for receiving Memberships, and tha payment of the
annual fee of members, at the Court Ifoue, in the
Borough of Towanda, on Monday evening of each
week of September Court. Persons desiring to be .
come members, may do so at any time, by calling ;"41
Vl'm. Elwell, Esq ,or the undersigned, - at Towan
da. WM. C. BOGARr. Sec.
New ab vcrt tscmcuts
WilliamrpoTt and Llmira Railroad!
New Daily Stage Line !
ON and after Monday, the 21-t.
of August, a stage will be run
31". dail•• 1 TOWANDA and
_ ) •etween
CA.'TON, coon. cling at the latter place with the
trains on the Williamsport and Elmira Railroad.
Passengers desirous of going to Harrisburg, Phi
ladelphia, Baltimore or Washington, will' fin thur
a cheap, comfortable and eepe..litious route.
The hours of starting and arriving will be govern.
ed by the time tables on the Railroad—particular at•
temion also being paid to connections with the sta•
gess s up and down the river from Towanda.
&Tor seats apply to S. OWL,rs, Canton, and at
the Ward House, Towanda.
12 S. OWE .NS Ac CO. Proprietors.
WHEREAS, my wife Mary, has left my bed and
board, without any just cause or provoca
tion, this is to forbid all persons harboring or trus
ing her on my account, as I will pay nu debts of
er contracting after this date.
CHARLES W. BIIEYMEIER.
Browntown, August 21, 1854.
THE ORWELL SELECT SCHOOL
RESUME.S its sessions on Mooklay, the 11th of
In the classical. scientific and mathematical d. , -
partments of this sem tnary, very desirable adranta.
ges will be given to the studiously inclined, espe
cially if well grounded in the all important elements
taught in our dt,trict schools.
A faithful account will he kept of each student's
attendance, conduct and scholarship, fur th e benefi t
of pareut3, school districts and all whom it may
The school is not seetalian. but free ; and a class
in Theology would always have been, right cheer
fully, allowed its share of time and ttention.
4 •0 ,,
T•iit ion, per term of II We - 5 :
Geography, grammar a:,d al ith meli • $3 00
II i cher Engli.h. Latin and tireek languages, 5 . 00
No pupil received fcr less than ono term. Pay
ment in advance: Board may be übtatncd at from
$1 50 to sf: 00 per week.
C, HUNTINGTON Jr., Principal
rOrarell, A tigubt Id , 1€1.51.
1 1T2ELIELIE tig:IIIIII.A.IRY.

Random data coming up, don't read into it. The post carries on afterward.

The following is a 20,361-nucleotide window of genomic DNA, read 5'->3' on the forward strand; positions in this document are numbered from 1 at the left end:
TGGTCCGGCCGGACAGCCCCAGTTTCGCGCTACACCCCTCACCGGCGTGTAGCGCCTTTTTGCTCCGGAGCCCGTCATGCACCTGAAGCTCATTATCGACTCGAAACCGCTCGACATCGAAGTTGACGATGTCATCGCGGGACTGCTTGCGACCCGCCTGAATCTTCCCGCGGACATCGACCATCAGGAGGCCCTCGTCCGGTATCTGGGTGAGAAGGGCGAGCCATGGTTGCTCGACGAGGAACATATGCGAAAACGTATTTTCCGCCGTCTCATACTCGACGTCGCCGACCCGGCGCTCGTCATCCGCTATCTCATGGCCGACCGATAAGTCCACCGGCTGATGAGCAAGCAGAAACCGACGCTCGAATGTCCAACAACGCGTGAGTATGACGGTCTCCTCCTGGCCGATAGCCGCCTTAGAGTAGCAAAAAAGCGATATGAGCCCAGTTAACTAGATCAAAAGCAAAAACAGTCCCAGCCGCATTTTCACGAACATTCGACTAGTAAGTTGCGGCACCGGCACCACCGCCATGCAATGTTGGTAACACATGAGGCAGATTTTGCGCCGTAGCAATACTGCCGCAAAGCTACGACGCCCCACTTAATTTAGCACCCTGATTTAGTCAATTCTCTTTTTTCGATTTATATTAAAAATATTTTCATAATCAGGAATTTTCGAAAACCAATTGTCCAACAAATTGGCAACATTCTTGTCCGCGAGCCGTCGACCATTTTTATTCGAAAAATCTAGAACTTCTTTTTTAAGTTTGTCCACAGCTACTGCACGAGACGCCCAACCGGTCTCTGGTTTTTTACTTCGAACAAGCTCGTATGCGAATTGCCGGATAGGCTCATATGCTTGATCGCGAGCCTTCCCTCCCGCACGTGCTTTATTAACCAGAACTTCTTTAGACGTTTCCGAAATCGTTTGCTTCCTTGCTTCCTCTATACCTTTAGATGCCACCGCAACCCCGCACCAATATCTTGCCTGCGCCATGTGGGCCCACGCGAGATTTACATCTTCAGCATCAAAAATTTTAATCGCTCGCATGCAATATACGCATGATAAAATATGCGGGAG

T HE duties of this School will be resumed on the
second Monday of Sepicm4cr nrzt, mle' the
charge of Miss Ouris D. and Er DECCI D. HANSON,
in the rooms recent!) , occupied by James Macfar
lane, Esq., in the North end of the Ward Mouse.
The school year will consist of four quarters 'of
eleven weeks each.
Trolls—as formerly, $6, $9, and $l2 per quarter,
according to the studies pursued. No extra charge
for the/atio Language.
No pupil Will be received for a shorter perH.l
than one Quarter.
RETEHR3CILS—Rev.Dr. RI ACLEAN, President of the
IZ3 , ollege of New Jersey, Princeton.
Hon. DAVID WILMOT, G. F. .N113 ,, M. Esq., C. L.
WARD, Esq.. HON .GE.O.SA NORRSON, D.F. itansrow,
Towanda, Angus& 26. 1854.
THE WORLD CHALLENGED! !
New iemedies and Quick awes!
RING BONES AND BONE, SPAVINR CUR
ED. AND WARRANTED TO BE TAKEN
OFF, SOLELY ; AND ENTIRELY
WITHOUT INJURY TO THE
A ND without the use of the Knife, the Firing
Iron, or any of those liquid caustics, such as
Nitric, M [mimic or sulphuric Acid. 4-e., or any of
those baneful liquids so often made use of, to the
shame of the Farrier and the torture of that useful
animal, the Horse, without any neckiaary Turpose
Also all diseoses of the horse treated scientifically.
References of past services can be had, as also
tha bona fide Riogboncs and spavios taken off hors
es already operated od, together with several other
Fistules, pipes, Tumors, dec. +c-
A prilicktious to the sub.crther, whn will he at the
Monzurton Elchauge, where he Lau tic constatcd
on the subject free of expense.
The subscribe, would wish those' likely to want
his services, to call witbovt delay, as it will depend
on the amount of practice the lenfitb, of time he will
remain, and as it requires about two weeks' utter.
tion to aach horse, he cannot remain r Riess he gets
four or five together to operate on.
0:7 Terms from $lO to $25. Payment in all eas•
es to be made before the hojse leaves the stable.
ORRIN C. TAYLOR.
Monroctbn, Aug. 211, 1655.
6 ) TONS more of thog.c clp_ar Sugars just reed
ftr L•alv: I.v I'll INN rY.